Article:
"I have your detailed curriculum vitae your resume in front of me. And I just want to just read a couple of things on the record when it comes to your military training because for a p.m. for a former paramilitary of the CIA, it is rather something else. Qualifications are for Rick include airborne scuba advanced combat medical rescue seer. Jungle survival, U.S. Air Force elite para rescue on and on and on. An incredible record. Rick, if I may call you Rick, will you give us a grade? You were there. You're a plank hole. You were there, tracing terrorists, finding terrorists. How would you rate America today in terms of its intelligence capabilities I served for 5 and a half years in the DoD as a counter terrorism as a Professor of irregular warfare and CT and my conclusion after 20 years of the G watt and you can rip it apart if you're prepared to because you have the qualifications is the following. As a nation, as practitioners, whether it's J sock so calm, whoever it is, America has become preeminent in the find and fix and finish. When it comes to direct action, if you get sex death or potus, presidential sign off, if we know where you are, we can kill you anywhere in the world within 72 hours. That is how good we are. Other nations dream of our capabilities, although Mossad's pretty good. However, however, there is so we are AA plus plus plus plus when it comes to the kinetic part of national security and Canada terrorism, especially. However, I can not be that generous when it comes to understanding the enemy. And I don't just mean the jihadis, but even there I saw massive weaknesses inside the IC, the intelligence community in terms of understanding the ideology of the enemy and today we don't spend requisite amounts of time on understanding the strategy and the worldview of things like the Iranian Republican guard or how the Chinese military thinks. So in terms of steel on target, a plus in terms of getting inside the mind of our enemy not so hot. Could you give us your grades for how we are as an international national security performer? Well, you hit it on the spot when it comes to the kinetic aspect of our business. We are second to none. And when I say that, I also include our special operations forces because again, they've been fighting the G watt for over 20 years, which people tend to forget. I think that what you are describing most likely on the knowledge base on our enemies culture. It's not that we don't understand it, is that our leaders do not listen to it. I know the analysts, the quality of the analysts, we have in the agency, are scary smart. A guy's like Mike scheuer, who was the one that really discovered who'd been a lot of was and what he was up to and he was right until he was proven right. So an unfortunately, when you have organizations like the agency or even the FBI, not being run by people who are internal, political appointees, in my opinion, one of the problems we have is those political appointees that we have at the head of our agency are people that owe their allegiance to whoever put them there. And they will always look through the optic of that politics and you can not do operations, especially special operations through the optic of politics. So I will defend my analyst to the end. I think that incredibly well rounded and in depth, but the flow up is not always what it should be..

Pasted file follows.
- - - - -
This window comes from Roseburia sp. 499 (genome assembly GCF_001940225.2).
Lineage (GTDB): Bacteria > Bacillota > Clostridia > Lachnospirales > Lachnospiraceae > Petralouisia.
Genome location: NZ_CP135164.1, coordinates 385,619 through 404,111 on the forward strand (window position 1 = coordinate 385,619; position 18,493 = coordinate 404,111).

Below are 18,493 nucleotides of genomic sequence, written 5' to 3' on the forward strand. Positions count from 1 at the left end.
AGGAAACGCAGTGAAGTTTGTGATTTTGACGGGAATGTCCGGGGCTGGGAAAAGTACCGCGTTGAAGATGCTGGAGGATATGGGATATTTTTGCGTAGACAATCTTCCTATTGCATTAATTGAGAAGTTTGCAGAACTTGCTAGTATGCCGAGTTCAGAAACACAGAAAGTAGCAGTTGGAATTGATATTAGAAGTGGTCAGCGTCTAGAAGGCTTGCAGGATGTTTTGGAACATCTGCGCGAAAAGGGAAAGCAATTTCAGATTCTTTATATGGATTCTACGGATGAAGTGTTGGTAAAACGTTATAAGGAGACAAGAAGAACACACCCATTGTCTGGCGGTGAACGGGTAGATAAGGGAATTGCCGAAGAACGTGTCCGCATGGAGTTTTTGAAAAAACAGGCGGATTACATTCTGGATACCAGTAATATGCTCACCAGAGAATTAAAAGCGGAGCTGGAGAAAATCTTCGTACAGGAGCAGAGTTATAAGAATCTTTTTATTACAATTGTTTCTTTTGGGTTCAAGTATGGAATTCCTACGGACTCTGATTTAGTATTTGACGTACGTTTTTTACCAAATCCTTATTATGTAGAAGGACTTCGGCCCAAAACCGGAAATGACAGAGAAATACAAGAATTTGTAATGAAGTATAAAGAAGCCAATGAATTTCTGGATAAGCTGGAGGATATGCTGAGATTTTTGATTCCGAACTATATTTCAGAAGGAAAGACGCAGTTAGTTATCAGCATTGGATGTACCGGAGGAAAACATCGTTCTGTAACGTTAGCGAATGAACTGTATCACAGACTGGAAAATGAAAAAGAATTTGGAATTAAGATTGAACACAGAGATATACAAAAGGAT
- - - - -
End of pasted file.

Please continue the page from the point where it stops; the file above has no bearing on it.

America First with Sebastian Gorka Podcast
Enrique Prado Grades the U.S. on International Security Performance
"We don't spend requisite amounts of time on understanding the strategy and the worldview of things like the Iranian Republican guard or how the Chinese military thinks. So in terms of steel on target, a plus in terms of getting inside the mind of our enemy not so hot. Could you give us your grades for how we are as an international national security performer? Well, you hit it on the spot when it comes to the kinetic aspect of our business. We are second to none. And when I say that, I also include our special operations forces because again, they've been fighting the G watt for over 20 years, which people tend to forget. I think that what you are describing most likely on the knowledge base on our enemies culture. It's not that we don't understand it, is that our leaders do not listen to it. I know the analysts, the quality of the analysts, we have in the agency, are scary smart. A guy's like Mike scheuer, who was the one that really discovered who'd been a lot of was and what he was up to and he was right until he was proven right. So an unfortunately, when you have organizations like the agency or even the FBI, not being run by people who are internal, political appointees, in my opinion, one of the problems we have is those political appointees that we have at the head of our agency are people that owe their allegiance to whoever put them there. And they will always look through the optic of that politics and you can not do operations, especially special operations through the optic of politics. So I will defend my analyst to the end. I think that incredibly well rounded and in depth, but the flow up is not always what it should be.
"international security" Discussed on WTOP